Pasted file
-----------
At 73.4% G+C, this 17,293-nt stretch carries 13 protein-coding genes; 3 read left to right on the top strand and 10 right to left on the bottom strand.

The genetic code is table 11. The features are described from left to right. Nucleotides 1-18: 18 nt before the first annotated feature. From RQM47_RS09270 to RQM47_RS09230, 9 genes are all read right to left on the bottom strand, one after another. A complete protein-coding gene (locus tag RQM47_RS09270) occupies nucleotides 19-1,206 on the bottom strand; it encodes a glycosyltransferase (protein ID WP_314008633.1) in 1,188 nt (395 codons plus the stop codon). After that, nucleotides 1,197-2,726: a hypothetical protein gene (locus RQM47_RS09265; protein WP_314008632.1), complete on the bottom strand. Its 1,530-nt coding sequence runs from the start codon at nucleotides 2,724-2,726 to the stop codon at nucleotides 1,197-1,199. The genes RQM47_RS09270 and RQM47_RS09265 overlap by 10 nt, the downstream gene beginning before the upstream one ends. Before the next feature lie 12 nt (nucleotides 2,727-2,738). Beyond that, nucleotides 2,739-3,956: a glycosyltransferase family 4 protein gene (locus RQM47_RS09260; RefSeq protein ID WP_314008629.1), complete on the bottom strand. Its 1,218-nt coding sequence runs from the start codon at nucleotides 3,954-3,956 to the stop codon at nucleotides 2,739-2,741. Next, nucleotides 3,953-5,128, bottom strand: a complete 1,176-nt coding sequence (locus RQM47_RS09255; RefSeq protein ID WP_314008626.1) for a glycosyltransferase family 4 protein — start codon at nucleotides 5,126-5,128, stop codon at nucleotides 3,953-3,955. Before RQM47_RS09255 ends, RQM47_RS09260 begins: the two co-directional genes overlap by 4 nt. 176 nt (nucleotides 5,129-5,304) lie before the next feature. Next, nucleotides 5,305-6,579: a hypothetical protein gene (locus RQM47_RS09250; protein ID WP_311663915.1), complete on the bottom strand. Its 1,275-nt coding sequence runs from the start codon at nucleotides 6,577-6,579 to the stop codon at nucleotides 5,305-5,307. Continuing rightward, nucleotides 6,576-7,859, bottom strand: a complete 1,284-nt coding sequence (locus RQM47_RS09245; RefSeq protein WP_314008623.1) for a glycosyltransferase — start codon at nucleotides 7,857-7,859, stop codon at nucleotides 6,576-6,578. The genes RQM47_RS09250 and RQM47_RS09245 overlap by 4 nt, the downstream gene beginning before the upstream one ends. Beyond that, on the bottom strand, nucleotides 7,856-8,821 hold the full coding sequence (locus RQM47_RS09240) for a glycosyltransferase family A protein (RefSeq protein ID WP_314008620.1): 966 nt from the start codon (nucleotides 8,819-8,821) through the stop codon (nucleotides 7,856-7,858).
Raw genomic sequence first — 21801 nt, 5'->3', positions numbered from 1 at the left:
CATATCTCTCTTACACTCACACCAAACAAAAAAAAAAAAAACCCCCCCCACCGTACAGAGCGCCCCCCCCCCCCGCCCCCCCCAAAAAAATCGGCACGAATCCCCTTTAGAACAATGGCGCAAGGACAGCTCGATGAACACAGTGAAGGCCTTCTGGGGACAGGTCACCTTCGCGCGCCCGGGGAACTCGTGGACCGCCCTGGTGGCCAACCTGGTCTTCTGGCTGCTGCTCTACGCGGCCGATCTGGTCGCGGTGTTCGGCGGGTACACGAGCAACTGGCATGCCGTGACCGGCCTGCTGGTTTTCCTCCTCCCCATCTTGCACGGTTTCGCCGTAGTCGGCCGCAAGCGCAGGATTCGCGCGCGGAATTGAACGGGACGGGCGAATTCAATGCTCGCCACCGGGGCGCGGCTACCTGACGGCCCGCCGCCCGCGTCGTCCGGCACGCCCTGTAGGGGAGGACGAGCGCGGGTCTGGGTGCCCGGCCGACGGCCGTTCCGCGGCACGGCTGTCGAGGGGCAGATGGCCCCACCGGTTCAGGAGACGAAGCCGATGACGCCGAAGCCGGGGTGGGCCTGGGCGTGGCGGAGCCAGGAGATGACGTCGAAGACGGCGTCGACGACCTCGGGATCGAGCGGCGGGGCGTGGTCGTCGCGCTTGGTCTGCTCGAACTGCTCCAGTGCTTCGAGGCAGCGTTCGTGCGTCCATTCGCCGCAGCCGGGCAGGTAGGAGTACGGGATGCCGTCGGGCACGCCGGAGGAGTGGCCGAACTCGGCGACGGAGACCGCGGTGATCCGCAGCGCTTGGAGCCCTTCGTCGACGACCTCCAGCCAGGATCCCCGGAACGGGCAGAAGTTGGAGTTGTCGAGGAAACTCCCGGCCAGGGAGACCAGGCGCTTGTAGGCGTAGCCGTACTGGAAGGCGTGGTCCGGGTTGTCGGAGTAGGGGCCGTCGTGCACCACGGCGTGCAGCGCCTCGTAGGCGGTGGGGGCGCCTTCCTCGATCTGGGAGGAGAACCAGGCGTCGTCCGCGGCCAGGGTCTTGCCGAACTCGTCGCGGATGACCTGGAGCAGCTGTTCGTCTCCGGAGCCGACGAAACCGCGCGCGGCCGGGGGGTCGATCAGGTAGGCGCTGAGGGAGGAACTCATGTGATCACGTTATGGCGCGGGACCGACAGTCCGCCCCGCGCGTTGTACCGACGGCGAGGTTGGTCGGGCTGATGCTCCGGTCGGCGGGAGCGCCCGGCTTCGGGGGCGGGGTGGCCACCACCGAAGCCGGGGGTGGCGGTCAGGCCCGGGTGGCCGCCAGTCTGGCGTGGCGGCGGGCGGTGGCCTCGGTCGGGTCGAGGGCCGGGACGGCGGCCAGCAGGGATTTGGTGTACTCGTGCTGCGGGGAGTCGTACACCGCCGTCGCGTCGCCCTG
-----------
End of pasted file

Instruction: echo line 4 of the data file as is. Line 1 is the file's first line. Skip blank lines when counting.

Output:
CATATCTCTCTTACACTCACACCAAACAAAAAAAAAAAAAACCCCCCCCACCGTACAGAGCGCCCCCCCCCCCCGCCCCCCCCAAAAAAATCGGCACGAATCCCCTTTAGAACAATGGCGCAAGGACAGCTCGATGAACACAGTGAAGGCCTTCTGGGGACAGGTCACCTTCGCGCGCCCGGGGAACTCGTGGACCGCCCTGGTGGCCAACCTGGTCTTCTGGCTGCTGCTCTACGCGGCCGATCTGGTCGCGGTGTTCGGCGGGTACACGAGCAACTGGCATGCCGTGACCGGCCTGCTGGTTTTCCTCCTCCCCATCTTGCACGGTTTCGCCGTAGTCGGCCGCAAGCGCAGGATTCGCGCGCGGAATTGAACGGGACGGGCGAATTCAATGCTCGCCACCGGGGCGCGGCTACCTGACGGCCCGCCGCCCGCGTCGTCCGGCACGCCCTGTAGGGGAGGACGAGCGCGGGTCTGGGTGCCCGGCCGACGGCCGTTCCGCGGCACGGCTGTCGAGGGGCAGATGGCCCCACCGGTTCAGGAGACGAAGCCGATGACGCCGAAGCCGGGGTGGGCCTGGGCGTGGCGGAGCCAGGAGATGACGTCGAAGACGGCGTCGACGACCTCGGGATCGAGCGGCGGGGCGTGGTCGTCGCGCTTGGTCTGCTCGAACTGCTCCAGTGCTTCGAGGCAGCGTTCGTGCGTCCATTCGCCGCAGCCGGGCAGGTAGGAGTACGGGATGCCGTCGGGCACGCCGGAGGAGTGGCCGAACTCGGCGACGGAGACCGCGGTGATCCGCAGCGCTTGGAGCCCTTCGTCGACGACCTCCAGCCAGGATCCCCGGAACGGGCAGAAGTTGGAGTTGTCGAGGAAACTCCCGGCCAGGGAGACCAGGCGCTTGTAGGCGTAGCCGTACTGGAAGGCGTGGTCCGGGTTGTCGGAGTAGGGGCCGTCGTGCACCACGGCGTGCAGCGCCTCGTAGGCGGTGGGGGCGCCTTCCTCGATCTGGGAGGAGAACCAGGCGTCGTCCGCGGCCAGGGTCTTGCCGAACTCGTCGCGGATGACCTGGAGCAGCTGTTCGTCTCCGGAGCCGACGAAACCGCGCGCGGCCGGGGGGTCGATCAGGTAGGCGCTGAGGGAGGAACTCATGTGATCACGTTATGGCGCGGGACCGACAGTCCGCCCCGCGCGTTGTACCGACGGCGAGGTTGGTCGGGCTGATGCTCCGGTCGGCGGGAGCGCCCGGCTTCGGGGGCGGGGTGGCCACCACCGAAGCCGGGGGTGGCGGTCAGGCCCGGGTGGCCGCCAGTCTGGCGTGGCGGCGGGCGGTGGCCTCGGTCGGGTCGAGGGCCGGGACGGCGGCCAGCAGGGATTTGGTGTACTCGTGCTGCGGGGAGTCGTACACCGCCGTCGCGTCGCCCTG